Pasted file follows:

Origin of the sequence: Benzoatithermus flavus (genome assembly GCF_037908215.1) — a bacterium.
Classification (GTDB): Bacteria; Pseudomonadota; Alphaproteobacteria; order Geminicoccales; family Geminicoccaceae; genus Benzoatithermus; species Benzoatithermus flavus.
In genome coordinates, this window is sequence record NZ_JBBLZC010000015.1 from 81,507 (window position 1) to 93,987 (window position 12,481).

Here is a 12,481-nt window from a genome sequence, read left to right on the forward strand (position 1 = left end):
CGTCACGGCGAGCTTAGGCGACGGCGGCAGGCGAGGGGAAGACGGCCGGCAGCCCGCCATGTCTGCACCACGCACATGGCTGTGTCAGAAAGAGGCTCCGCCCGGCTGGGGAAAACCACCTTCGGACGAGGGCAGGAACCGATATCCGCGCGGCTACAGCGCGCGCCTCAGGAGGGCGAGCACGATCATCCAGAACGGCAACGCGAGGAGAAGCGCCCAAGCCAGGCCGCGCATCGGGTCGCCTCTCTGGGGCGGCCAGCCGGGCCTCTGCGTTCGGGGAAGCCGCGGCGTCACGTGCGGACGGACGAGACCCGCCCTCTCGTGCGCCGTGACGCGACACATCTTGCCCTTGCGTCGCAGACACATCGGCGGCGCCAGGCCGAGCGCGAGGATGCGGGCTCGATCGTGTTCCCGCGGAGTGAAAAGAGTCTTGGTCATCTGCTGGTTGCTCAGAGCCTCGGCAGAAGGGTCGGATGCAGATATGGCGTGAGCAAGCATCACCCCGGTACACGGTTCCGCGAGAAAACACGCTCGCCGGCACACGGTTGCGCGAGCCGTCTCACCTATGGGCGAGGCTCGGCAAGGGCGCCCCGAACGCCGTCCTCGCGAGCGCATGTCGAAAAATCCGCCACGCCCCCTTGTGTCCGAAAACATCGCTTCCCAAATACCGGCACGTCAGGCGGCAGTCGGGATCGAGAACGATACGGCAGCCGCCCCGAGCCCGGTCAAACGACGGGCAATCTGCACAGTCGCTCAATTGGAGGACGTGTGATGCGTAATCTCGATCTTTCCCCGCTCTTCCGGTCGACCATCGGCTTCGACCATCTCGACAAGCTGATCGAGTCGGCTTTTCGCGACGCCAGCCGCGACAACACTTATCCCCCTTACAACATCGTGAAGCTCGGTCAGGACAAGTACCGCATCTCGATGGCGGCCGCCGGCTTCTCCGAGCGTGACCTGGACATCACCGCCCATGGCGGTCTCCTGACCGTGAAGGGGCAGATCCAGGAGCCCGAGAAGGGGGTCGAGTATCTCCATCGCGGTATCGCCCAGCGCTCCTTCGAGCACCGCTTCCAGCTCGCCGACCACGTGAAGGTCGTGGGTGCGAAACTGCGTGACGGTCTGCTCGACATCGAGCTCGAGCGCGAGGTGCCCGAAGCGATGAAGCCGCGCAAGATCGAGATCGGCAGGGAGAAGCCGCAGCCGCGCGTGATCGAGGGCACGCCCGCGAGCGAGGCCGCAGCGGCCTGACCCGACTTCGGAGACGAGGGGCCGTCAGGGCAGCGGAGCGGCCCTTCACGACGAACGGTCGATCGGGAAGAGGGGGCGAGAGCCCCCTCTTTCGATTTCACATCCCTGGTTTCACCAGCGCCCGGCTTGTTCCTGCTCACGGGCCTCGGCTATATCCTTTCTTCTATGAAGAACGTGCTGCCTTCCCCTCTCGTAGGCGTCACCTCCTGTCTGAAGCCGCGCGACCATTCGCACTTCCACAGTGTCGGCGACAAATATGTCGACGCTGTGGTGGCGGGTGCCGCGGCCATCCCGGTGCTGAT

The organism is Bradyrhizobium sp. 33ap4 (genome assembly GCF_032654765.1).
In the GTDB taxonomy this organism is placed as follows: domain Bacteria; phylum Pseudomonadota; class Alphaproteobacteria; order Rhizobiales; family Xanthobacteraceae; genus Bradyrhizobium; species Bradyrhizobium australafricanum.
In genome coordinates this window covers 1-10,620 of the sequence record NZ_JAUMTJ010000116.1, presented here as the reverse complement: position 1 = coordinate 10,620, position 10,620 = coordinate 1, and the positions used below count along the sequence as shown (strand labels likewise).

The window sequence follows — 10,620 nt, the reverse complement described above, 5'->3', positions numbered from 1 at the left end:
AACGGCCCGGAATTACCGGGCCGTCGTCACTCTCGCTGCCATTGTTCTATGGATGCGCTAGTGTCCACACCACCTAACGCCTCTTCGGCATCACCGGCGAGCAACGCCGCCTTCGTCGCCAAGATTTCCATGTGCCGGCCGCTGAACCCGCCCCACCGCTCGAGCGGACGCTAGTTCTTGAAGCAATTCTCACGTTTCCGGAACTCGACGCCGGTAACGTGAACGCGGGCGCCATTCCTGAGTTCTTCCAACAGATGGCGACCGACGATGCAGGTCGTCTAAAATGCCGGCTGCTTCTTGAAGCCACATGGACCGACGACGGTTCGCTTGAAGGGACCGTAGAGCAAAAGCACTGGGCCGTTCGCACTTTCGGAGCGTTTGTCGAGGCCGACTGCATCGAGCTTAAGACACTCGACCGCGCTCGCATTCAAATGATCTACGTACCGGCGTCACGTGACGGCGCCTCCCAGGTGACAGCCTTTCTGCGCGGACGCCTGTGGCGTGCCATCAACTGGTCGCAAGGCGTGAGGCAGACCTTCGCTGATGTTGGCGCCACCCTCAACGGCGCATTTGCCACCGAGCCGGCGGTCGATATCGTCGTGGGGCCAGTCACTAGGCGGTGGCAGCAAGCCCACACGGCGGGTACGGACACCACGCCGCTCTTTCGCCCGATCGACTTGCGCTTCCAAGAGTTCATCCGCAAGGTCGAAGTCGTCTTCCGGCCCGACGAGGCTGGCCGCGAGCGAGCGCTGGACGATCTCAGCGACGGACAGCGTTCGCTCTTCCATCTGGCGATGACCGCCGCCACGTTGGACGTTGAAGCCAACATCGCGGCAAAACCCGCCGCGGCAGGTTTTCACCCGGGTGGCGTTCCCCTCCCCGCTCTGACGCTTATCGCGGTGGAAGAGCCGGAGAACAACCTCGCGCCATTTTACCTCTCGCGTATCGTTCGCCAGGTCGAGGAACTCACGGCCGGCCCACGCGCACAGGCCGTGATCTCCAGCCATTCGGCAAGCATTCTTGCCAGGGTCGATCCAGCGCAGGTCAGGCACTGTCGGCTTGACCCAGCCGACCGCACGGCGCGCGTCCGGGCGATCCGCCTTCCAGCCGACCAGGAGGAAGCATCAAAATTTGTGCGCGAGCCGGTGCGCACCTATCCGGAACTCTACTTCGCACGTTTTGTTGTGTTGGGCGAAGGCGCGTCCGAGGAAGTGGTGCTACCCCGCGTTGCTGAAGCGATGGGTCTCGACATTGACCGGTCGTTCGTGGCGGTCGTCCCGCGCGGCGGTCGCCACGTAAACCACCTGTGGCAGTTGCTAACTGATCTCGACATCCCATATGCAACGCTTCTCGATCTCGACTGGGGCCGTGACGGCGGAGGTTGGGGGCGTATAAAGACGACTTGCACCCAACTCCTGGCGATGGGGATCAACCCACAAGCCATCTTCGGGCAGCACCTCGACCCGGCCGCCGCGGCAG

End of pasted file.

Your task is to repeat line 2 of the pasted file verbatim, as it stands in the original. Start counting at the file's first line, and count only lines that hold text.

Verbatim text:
Classification (GTDB): Bacteria; Pseudomonadota; Alphaproteobacteria; order Geminicoccales; family Geminicoccaceae; genus Benzoatithermus; species Benzoatithermus flavus.